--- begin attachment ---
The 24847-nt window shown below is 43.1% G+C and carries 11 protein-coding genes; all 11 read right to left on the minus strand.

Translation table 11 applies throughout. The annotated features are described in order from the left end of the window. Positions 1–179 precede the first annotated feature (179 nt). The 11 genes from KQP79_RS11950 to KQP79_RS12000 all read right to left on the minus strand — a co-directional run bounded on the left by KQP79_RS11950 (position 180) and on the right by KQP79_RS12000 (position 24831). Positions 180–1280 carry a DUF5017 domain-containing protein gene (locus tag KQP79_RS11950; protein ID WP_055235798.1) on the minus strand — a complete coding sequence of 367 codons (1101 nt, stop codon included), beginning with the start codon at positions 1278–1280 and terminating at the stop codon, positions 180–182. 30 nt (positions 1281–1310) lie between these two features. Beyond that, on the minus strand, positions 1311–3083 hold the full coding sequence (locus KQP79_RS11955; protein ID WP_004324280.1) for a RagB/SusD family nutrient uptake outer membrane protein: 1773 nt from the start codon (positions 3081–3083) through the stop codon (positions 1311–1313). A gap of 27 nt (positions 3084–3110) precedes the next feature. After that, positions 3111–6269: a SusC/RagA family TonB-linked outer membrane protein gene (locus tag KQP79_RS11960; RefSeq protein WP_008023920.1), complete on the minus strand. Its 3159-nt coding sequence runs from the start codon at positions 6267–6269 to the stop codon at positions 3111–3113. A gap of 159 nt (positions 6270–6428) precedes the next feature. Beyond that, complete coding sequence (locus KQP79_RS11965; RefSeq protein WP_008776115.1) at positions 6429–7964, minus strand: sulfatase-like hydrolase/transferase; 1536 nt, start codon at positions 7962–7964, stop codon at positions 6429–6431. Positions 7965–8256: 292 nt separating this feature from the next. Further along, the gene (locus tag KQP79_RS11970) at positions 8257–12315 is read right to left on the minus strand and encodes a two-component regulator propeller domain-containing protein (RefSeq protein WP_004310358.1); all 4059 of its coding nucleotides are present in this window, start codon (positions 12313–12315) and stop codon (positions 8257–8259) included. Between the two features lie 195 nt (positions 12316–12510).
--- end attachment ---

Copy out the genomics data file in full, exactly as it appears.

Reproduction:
The 24847-nt window shown below is 43.1% G+C and carries 11 protein-coding genes; all 11 read right to left on the minus strand.

Translation table 11 applies throughout. The annotated features are described in order from the left end of the window. Positions 1–179 precede the first annotated feature (179 nt). The 11 genes from KQP79_RS11950 to KQP79_RS12000 all read right to left on the minus strand — a co-directional run bounded on the left by KQP79_RS11950 (position 180) and on the right by KQP79_RS12000 (position 24831). Positions 180–1280 carry a DUF5017 domain-containing protein gene (locus tag KQP79_RS11950; protein ID WP_055235798.1) on the minus strand — a complete coding sequence of 367 codons (1101 nt, stop codon included), beginning with the start codon at positions 1278–1280 and terminating at the stop codon, positions 180–182. 30 nt (positions 1281–1310) lie between these two features. Beyond that, on the minus strand, positions 1311–3083 hold the full coding sequence (locus KQP79_RS11955; protein ID WP_004324280.1) for a RagB/SusD family nutrient uptake outer membrane protein: 1773 nt from the start codon (positions 3081–3083) through the stop codon (positions 1311–1313). A gap of 27 nt (positions 3084–3110) precedes the next feature. After that, positions 3111–6269: a SusC/RagA family TonB-linked outer membrane protein gene (locus tag KQP79_RS11960; RefSeq protein WP_008023920.1), complete on the minus strand. Its 3159-nt coding sequence runs from the start codon at positions 6267–6269 to the stop codon at positions 3111–3113. A gap of 159 nt (positions 6270–6428) precedes the next feature. Beyond that, complete coding sequence (locus KQP79_RS11965; RefSeq protein WP_008776115.1) at positions 6429–7964, minus strand: sulfatase-like hydrolase/transferase; 1536 nt, start codon at positions 7962–7964, stop codon at positions 6429–6431. Positions 7965–8256: 292 nt separating this feature from the next. Further along, the gene (locus tag KQP79_RS11970) at positions 8257–12315 is read right to left on the minus strand and encodes a two-component regulator propeller domain-containing protein (RefSeq protein WP_004310358.1); all 4059 of its coding nucleotides are present in this window, start codon (positions 12313–12315) and stop codon (positions 8257–8259) included. Between the two features lie 195 nt (positions 12316–12510).